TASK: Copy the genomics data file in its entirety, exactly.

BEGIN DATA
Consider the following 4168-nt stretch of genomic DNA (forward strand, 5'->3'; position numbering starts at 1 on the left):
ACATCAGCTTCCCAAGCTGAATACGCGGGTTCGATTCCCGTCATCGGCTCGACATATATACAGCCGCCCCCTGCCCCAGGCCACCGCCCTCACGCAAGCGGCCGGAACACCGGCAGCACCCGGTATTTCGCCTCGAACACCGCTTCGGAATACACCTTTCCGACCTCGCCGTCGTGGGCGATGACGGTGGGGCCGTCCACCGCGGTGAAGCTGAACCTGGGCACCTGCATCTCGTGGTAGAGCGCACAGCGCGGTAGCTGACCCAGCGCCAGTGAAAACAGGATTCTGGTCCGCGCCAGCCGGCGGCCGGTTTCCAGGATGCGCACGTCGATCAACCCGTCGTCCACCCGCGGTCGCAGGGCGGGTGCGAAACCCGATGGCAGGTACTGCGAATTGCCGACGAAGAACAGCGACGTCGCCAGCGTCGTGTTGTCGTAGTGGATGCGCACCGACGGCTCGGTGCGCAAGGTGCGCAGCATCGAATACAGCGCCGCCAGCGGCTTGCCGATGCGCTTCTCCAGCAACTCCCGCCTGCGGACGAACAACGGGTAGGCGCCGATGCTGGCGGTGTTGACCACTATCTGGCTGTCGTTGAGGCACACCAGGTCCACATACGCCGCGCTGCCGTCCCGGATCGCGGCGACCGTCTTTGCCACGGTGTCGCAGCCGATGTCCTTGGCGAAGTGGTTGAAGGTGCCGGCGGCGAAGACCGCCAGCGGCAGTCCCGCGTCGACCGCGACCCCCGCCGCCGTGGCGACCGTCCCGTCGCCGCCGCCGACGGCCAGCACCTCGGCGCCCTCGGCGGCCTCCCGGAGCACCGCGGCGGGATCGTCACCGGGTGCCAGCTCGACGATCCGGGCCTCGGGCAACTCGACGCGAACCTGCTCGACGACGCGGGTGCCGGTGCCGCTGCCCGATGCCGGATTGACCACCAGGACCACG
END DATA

Consider the following 4168-nt stretch of genomic DNA (forward strand, 5'->3'; position numbering starts at 1 on the left):
ACATCAGCTTCCCAAGCTGAATACGCGGGTTCGATTCCCGTCATCGGCTCGACATATATACAGCCGCCCCCTGCCCCAGGCCACCGCCCTCACGCAAGCGGCCGGAACACCGGCAGCACCCGGTATTTCGCCTCGAACACCGCTTCGGAATACACCTTTCCGACCTCGCCGTCGTGGGCGATGACGGTGGGGCCGTCCACCGCGGTGAAGCTGAACCTGGGCACCTGCATCTCGTGGTAGAGCGCACAGCGCGGTAGCTGACCCAGCGCCAGTGAAAACAGGATTCTGGTCCGCGCCAGCCGGCGGCCGGTTTCCAGGATGCGCACGTCGATCAACCCGTCGTCCACCCGCGGTCGCAGGGCGGGTGCGAAACCCGATGGCAGGTACTGCGAATTGCCGACGAAGAACAGCGACGTCGCCAGCGTCGTGTTGTCGTAGTGGATGCGCACCGACGGCTCGGTGCGCAAGGTGCGCAGCATCGAATACAGCGCCGCCAGCGGCTTGCCGATGCGCTTCTCCAGCAACTCCCGCCTGCGGACGAACAACGGGTAGGCGCCGATGCTGGCGGTGTTGACCACTATCTGGCTGTCGTTGAGGCACACCAGGTCCACATACGCCGCGCTGCCGTCCCGGATCGCGGCGACCGTCTTTGCCACGGTGTCGCAGCCGATGTCCTTGGCGAAGTGGTTGAAGGTGCCGGCGGCGAAGACCGCCAGCGGCAGTCCCGCGTCGACCGCGACCCCCGCCGCCGTGGCGACCGTCCCGTCGCCGCCGCCGACGGCCAGCACCTCGGCGCCCTCGGCGGCCTCCCGGAGCACCGCGGCGGGATCGTCACCGGGTGCCAGCTCGACGATCCGGGCCTCGGGCAACTCGACGCGAACCTGCTCGACGACGCGGGTGCCGGTGCCGCTGCCCGATGCCGGATTGACCACCAGGACCACG